Blogs

The opinions of Editor, Justin Cunningham.


You snooze, you lose

Please keep on reading, because I am going to use the written equivalent of a snooze button. Industry 4.0. Although I could just have easily said Internet of Things, Connected Industry or any of a host of related terms. The point is that as terms they are overused and overhyped, with the consequence that their real meaning and value is becoming lost. And one of the main points that is being lost is who it is relevant to. Obviously it is relevant factory managers if they want their factories to be ‘smart’, but those who think that is the beginning and the end of the story do so at their peril.


Clock ticks into 2017

Along with taking out the soon to be unused gym membership, and resolving to give up something unhealthy - normally something you particularly enjoy - a traditional pastime for this time of year is to look forward to what the next 12 months will bring.


CAD leaves glass half empty

I have spent quite a bit of time of late with the leading CAD suppliers and marvelled at the progress they are making. Even ignoring the glitz added by virtual reality, the amount of engineering power in the engine room of these packages is phenomenal. It is getting to the stage when concepts can be captured and turned into fully engineered products that meet required specifications - the engineering designer offering a guiding hand through the process, rather than wasting time personally conducting the engineering due diligence.


Innovation doesn’t happen here? Don’t believe it!

One of the continuing claims made by those who should know better is that UK design manufacturing is in the decline. Some go as far as saying that manufacturing and design have left the UK. But it's not the case. While high volume, low value manufacturing has gone elsewhere, the UK's manufacturing sector has developed a global reputation for its ability to produce low volume, high value goods to high levels of quality.


When cheaper became better

An interesting observation from Roy Gandy in this month's interview is that the demanding requirements of the automotive industry could be behind general improvements in the capability of the supply chain. Unquestionably this is a factor, but I think the winds of change started blowing a good decade earlier, at the end of the last millennium.


Engineering's upward spiral

These are tantalising times at Eureka! The announcement of this year's British Engineering Excellence Awards (BEEAs) winners is only a few weeks away. Another two weeks after that and the doors will be opening on the Engineering Design Show (EDS). These are the two highlights in the Eureka calendar as they give us an opportunity to showcase the Best of British.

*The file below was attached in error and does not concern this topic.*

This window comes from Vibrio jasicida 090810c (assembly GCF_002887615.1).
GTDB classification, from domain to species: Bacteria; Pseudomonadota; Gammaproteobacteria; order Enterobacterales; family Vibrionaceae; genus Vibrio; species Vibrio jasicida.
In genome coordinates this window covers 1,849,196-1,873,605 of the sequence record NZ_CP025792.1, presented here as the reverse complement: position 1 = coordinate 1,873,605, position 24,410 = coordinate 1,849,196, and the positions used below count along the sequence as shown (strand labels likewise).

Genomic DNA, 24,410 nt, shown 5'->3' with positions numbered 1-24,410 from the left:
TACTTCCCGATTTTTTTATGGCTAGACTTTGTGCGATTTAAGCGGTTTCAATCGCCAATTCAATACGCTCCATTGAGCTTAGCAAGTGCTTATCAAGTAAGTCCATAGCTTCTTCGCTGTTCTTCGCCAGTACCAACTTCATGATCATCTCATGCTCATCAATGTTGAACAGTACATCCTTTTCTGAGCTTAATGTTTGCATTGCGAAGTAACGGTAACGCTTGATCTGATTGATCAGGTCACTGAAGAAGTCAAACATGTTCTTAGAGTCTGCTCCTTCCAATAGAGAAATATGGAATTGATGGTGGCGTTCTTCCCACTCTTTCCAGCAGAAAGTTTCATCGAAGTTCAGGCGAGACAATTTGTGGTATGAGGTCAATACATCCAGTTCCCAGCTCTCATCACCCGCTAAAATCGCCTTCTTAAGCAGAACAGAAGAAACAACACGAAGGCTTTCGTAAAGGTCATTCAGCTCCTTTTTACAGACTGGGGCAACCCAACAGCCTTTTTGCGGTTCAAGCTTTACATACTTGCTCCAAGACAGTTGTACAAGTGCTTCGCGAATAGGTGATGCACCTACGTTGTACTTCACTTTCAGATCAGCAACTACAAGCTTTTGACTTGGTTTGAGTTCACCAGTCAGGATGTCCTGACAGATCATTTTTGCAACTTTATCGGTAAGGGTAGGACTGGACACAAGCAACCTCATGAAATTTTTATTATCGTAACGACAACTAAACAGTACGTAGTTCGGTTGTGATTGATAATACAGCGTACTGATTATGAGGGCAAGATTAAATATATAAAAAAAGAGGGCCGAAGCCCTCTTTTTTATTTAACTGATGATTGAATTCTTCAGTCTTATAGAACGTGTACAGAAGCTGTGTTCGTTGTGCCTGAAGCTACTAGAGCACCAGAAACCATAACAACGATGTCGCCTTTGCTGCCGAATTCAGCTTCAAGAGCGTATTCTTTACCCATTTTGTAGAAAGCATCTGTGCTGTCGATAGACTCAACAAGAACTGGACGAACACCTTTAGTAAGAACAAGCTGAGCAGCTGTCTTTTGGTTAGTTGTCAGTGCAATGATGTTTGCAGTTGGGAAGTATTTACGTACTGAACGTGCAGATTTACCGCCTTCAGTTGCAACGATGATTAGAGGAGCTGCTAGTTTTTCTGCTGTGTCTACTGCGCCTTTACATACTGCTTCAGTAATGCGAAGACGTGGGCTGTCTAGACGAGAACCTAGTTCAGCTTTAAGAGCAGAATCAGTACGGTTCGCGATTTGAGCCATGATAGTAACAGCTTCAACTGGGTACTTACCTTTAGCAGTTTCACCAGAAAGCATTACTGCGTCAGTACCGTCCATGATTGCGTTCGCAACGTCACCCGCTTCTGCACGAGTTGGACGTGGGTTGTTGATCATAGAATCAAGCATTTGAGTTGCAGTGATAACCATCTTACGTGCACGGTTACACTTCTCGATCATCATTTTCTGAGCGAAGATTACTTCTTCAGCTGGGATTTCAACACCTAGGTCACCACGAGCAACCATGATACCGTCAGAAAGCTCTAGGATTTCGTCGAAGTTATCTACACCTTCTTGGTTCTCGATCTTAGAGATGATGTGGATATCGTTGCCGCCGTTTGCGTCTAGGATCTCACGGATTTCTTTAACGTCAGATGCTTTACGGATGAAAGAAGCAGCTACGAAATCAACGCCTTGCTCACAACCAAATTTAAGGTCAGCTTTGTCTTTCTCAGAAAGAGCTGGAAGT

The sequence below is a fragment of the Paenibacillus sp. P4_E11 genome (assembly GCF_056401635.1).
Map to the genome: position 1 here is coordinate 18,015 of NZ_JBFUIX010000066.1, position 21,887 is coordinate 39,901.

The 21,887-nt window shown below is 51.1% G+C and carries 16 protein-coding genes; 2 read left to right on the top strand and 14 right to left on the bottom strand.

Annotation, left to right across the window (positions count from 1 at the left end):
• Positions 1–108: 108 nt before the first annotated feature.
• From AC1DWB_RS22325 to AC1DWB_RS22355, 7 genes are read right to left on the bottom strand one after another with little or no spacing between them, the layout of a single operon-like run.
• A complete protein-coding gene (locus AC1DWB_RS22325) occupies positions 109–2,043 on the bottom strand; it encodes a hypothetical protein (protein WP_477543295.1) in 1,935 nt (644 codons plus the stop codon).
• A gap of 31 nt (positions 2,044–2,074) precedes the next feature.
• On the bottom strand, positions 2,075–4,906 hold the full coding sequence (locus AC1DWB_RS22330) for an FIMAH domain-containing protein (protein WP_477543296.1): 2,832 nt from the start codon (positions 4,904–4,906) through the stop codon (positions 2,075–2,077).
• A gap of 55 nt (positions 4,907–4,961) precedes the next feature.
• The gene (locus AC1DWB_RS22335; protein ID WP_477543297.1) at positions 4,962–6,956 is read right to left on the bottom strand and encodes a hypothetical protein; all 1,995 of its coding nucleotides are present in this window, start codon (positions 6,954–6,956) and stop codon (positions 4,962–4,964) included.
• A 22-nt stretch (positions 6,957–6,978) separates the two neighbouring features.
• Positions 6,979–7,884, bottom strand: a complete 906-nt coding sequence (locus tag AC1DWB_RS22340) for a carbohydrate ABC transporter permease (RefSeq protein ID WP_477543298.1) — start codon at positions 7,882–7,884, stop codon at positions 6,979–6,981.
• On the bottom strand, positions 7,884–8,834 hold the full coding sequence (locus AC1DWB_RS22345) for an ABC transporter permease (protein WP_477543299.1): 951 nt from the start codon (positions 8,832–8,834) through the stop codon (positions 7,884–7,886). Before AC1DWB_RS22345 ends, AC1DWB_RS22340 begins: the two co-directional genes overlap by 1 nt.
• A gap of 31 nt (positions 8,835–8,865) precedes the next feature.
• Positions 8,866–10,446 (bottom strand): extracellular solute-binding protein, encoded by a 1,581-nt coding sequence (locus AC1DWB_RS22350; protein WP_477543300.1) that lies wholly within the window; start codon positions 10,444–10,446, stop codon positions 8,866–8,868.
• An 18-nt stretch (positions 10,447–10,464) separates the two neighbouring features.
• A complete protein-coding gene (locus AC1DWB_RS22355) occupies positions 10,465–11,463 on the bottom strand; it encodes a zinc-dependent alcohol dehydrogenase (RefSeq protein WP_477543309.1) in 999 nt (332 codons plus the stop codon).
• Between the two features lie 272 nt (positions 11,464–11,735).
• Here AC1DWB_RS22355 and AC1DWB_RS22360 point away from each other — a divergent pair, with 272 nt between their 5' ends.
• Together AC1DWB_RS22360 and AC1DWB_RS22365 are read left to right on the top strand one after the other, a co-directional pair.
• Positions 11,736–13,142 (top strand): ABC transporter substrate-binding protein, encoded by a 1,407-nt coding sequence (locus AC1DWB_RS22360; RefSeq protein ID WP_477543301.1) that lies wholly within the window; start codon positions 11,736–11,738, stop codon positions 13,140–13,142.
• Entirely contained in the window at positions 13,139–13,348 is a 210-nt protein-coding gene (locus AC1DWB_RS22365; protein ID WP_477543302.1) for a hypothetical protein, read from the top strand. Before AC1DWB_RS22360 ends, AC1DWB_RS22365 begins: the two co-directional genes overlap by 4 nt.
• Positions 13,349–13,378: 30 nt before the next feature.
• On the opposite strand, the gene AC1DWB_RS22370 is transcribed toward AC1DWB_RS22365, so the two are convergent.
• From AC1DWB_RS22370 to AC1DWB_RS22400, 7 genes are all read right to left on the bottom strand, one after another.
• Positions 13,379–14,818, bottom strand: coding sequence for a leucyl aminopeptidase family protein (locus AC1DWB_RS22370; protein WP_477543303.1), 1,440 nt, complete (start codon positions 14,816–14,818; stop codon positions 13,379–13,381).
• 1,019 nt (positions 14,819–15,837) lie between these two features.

The A-bomb has landed

Today is A-level results day - a day tens of thousands of school leavers will discover what is going to be their first formal step up the ladder to a career in engineering. Universities have had restrictions on student numbers removed and we are also entering a period when numbers of 18 year olds is on the decline, so there is expected to be something of a clamour in the race to sign up students in all subjects.


Parting of the partnerships

Being honest I had hoped that the Brexit issue would have sloped off stage quietly and be in the past by now, but it seems it and its consequences will be with us for many years. A trip to the Farnborough Air International Show (FAI) highlighted why these consequences could hit the British technology and engineering sectors hard.


Good sports

Sport is a wonderful thing. It polarises and inspires, and it changes at the drop of a hat. At the time of writing, optimism fills the air as either England or Wales could effectively clinch a spot in the knock-out stages of the Euros and Northern Ireland could gain a historic victory. Admittedly by the time of reading, England could be facing a humiliating expulsion on account of fan behaviour and the other two countries could be facing difficult final group matches to stay in the competition. Elsewhere England have just wrapped up a series cricket win, Wimbledon is just round the corner, the travelling circus that is Formula 1 is making its way from Canada to this weekend’s new venue in Azerbaijan, rugby tests are scattered across the southern hemisphere…..and at the tip of this huge sporting iceberg is the Rio Olympics, which is only six weeks away.


Fear prevents a living wage

We have recently been running a poll on the Eureka Website following the introduction of the Living Wage. Around three quarters of respondents felt that the Living Wage would make no difference at all while the remainder thought it would be positive. No one thought it would have a negative impact.


Slow approach to Brexit

If there's one thing that we can thank David Cameron for, it is not delaying the EU referendum any longer. While there may not be much evidence of business activity slowing down as a consequence, there is undeniably a sense of cautious uncertainty hanging over the engineering sector.